The northern coast of Norway was once so busy and dependent upon marine traffic that it was known as the country’s ‘highway number one’. Many communities were not even linked by road and depended upon the ferry services offered by Hurtigruten (which translates as ‘fast route’), a company founded in 1893 by government contract to improve communications between Trondheim and Hammerfest, with various calling points in between.
By the 1980’s, improvements in road infrastructure and air services turned Hurtigruten’s focus towards tourist services, in particular providing expeditions for the more adventurous cruise goer. “We are polar pioneers, pushing the boundaries,” Hurtigruten CEO Daniel Skjeldam proudly proclaims. “We grew up with all the great Norwegian explorers such as Roald Amundsen and Fridtjof Nansen. We bring you closer to places that others can’t go. We are the real thing. We’re about authenticity.”
While the hyperbole might be a little excessive, Hurtigruten does have a claim to being the biggest exploration cruise company in the world, travelling to 30 countries and 250 destinations, including tours to Antarctica. Once considered a niche subsector of the cruise industry, expeditions have surged in popularity in recent years, thanks to a combination of environmental, commercial and cultural factors.
From offshore to expeditions
Much as the thawing of ice in the polar regions has inevitably led to commercial operators seeking to use it to their gain through the opening up of previously unnavigable sea routes, so too have cruise operators sought to capitalise upon the allure of those regions to tourists. But one of the more interesting consequences has been the opportunities it has presented to northern European shipyards, faced with uncertain futures following the slump in demand for offshore vessels, that have found their expertise in demand for constructing the smaller, more robust, polar-capable vessels suitable for expedition cruises.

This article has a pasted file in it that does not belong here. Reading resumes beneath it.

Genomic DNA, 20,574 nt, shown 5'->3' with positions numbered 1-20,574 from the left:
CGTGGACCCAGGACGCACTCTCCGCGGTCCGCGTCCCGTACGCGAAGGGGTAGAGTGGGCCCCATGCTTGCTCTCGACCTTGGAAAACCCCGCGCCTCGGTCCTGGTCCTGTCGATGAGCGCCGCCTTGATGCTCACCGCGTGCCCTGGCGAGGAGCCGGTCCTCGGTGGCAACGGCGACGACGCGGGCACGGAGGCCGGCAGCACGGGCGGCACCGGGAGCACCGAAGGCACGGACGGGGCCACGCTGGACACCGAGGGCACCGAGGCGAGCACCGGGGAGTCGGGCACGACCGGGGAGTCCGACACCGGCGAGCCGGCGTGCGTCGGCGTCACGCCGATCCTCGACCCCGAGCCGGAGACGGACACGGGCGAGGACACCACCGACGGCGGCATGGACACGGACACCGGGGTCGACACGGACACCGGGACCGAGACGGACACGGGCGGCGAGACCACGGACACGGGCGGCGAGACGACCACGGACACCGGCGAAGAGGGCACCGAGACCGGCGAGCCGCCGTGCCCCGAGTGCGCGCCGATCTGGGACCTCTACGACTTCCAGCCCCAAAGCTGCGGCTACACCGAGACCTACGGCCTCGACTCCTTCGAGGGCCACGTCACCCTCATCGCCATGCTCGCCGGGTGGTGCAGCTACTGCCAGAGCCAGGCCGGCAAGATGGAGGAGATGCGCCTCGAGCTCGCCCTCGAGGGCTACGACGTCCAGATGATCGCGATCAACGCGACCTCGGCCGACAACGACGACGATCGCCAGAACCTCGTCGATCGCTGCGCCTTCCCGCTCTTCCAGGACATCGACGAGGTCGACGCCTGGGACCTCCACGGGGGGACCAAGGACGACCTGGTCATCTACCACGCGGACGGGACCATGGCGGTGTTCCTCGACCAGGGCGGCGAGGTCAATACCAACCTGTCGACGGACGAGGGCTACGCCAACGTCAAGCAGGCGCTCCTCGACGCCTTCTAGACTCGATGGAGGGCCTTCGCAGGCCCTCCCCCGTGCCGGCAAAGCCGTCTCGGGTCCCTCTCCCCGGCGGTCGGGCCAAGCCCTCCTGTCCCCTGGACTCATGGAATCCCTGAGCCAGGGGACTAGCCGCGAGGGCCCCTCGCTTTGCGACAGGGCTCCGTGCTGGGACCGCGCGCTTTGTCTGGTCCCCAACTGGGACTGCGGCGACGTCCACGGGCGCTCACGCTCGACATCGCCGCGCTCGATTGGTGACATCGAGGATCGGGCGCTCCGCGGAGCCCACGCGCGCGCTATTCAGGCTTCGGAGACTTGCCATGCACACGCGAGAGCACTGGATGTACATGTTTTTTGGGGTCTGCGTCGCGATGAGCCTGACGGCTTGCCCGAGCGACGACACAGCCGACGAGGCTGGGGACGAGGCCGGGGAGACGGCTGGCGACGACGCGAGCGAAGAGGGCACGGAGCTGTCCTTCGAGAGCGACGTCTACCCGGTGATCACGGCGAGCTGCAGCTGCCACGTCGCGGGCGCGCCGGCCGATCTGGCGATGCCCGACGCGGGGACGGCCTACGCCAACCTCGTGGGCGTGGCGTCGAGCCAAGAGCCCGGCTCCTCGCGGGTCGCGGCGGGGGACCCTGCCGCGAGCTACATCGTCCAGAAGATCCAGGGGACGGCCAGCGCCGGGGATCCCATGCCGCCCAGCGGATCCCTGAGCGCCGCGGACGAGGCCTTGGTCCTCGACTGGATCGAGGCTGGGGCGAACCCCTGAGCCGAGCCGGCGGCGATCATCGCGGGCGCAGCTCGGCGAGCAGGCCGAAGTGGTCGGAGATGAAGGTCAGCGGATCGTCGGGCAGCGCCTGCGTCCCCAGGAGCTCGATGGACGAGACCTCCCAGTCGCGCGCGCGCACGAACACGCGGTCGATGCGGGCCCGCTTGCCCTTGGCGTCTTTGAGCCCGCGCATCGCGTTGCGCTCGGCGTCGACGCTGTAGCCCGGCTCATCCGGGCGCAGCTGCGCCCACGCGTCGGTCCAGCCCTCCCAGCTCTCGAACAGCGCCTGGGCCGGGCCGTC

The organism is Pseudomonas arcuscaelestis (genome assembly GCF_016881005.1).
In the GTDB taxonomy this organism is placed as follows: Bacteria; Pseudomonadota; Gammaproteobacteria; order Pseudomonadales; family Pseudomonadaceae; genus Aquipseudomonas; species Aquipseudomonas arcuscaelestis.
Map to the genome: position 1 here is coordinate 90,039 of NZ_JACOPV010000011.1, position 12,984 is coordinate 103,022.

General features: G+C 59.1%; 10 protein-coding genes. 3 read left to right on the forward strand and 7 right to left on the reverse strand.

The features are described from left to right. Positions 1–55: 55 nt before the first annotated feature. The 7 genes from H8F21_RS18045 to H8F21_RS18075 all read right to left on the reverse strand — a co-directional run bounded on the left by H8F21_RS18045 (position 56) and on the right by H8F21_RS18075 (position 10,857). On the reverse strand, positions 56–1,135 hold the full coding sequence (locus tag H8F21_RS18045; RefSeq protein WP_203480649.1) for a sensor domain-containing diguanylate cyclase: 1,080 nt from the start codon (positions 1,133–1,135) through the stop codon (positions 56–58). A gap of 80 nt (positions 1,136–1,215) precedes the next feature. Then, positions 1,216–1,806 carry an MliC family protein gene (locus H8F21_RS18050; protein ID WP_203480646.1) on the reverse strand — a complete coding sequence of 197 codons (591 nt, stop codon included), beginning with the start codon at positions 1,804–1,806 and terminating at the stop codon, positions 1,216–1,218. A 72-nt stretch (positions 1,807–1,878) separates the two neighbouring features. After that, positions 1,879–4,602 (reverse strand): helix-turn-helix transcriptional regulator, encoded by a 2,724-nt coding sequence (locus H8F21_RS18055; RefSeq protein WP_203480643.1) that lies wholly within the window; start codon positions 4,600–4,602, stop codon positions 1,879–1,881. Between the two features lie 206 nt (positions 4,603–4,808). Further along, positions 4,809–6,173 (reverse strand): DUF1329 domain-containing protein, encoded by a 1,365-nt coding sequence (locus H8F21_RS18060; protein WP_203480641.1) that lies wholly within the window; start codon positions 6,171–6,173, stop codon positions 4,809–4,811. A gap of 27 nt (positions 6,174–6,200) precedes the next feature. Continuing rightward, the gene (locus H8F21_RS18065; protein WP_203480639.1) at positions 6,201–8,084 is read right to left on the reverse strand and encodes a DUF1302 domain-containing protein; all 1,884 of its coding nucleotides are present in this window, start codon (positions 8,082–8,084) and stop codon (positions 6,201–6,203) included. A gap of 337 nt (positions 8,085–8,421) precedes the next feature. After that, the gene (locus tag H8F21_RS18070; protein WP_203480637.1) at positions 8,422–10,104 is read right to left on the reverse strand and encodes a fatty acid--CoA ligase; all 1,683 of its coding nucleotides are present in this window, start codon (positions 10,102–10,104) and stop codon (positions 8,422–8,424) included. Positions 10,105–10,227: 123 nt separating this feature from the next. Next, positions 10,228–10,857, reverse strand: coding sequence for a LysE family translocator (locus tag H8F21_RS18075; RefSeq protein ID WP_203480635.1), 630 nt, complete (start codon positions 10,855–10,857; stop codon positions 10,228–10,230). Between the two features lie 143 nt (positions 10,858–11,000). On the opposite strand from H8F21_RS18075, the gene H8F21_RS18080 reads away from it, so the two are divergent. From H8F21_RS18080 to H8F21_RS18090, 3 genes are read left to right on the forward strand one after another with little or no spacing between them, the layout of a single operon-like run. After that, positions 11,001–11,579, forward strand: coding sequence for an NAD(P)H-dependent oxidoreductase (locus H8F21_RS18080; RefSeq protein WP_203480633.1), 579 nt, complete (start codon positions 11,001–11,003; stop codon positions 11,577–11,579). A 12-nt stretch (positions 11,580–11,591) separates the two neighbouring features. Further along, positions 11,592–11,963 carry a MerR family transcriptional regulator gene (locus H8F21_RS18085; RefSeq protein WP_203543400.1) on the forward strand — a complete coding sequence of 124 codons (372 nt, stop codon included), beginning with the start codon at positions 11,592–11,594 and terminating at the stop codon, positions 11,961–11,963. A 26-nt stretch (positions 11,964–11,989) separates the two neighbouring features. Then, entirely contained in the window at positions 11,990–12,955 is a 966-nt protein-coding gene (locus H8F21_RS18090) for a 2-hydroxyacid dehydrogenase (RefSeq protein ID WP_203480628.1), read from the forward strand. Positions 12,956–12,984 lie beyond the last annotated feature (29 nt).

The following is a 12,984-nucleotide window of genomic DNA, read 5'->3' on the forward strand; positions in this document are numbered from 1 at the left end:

Nowhere has this been more apparent than Norway’s north-west coast. In 2016, Fincantieri subsidiary Vard secured a booking for four expedition ships from French operator Ponant from its Søviknes yard (the hulls being constructed at a sister plant in Romania) between 2018 and 2020, which was consolidated by orders for two sister ships and an LNG-propelled cruise icebreaker, even before it delivered the first ship, Le Lapérouse, in June last year. Elsewhere, American operator Lindblad Expeditions turned to Ulstein in ordering the National Geographic Endurance in 2017, with delivery set for 2020 from Ulstein’s Ulsteinvik facility.
Meanwhile in 2016 Hurtigrutenentered into an agreement with Kleven Maritime for the construction of two new Explorer Class vessels, with the option for two more, at the Kleven Verft shipyard in Ulsteinvik. The following year, with Kleven on the brink of bankruptcy, Hurtigruten led a consortium which took a 40% stake in the yard, before becoming full owners in 2018.
MS Roald Amundsen
The lead vessel in Hurtigruten’s new explorer class, MS Roald Amundsen, is currently undergoing completion at Kleven, alongside its sister ship MS Fridtjof Nansen. Although originally scheduled for delivery in July 2018, production delays mean it will now embark on its inaugural voyage, from Lisbon to the Atlantic islands, in May this year. It will follow that tour by recreating its pioneering namesake’s journey through the Northwest Passage. Fridtjof Nansen will join it in service from Q3 this year, while an as-yet-unnamed sister is due for delivery in 2021.
The explorer vessels are intended to represent the cutting edge of sustainable marine technology and boast the capability to take passengers into remote and secluded areas that would be impregnable to larger ships. Designed by Rolls-Royce and Norwegian yacht designer Espen Øino, the vessels have a length of 140m, width of 23m and will be capable of carrying up to 530 passengers (265 cabins, with crew bringing the total capacity to 681 persons).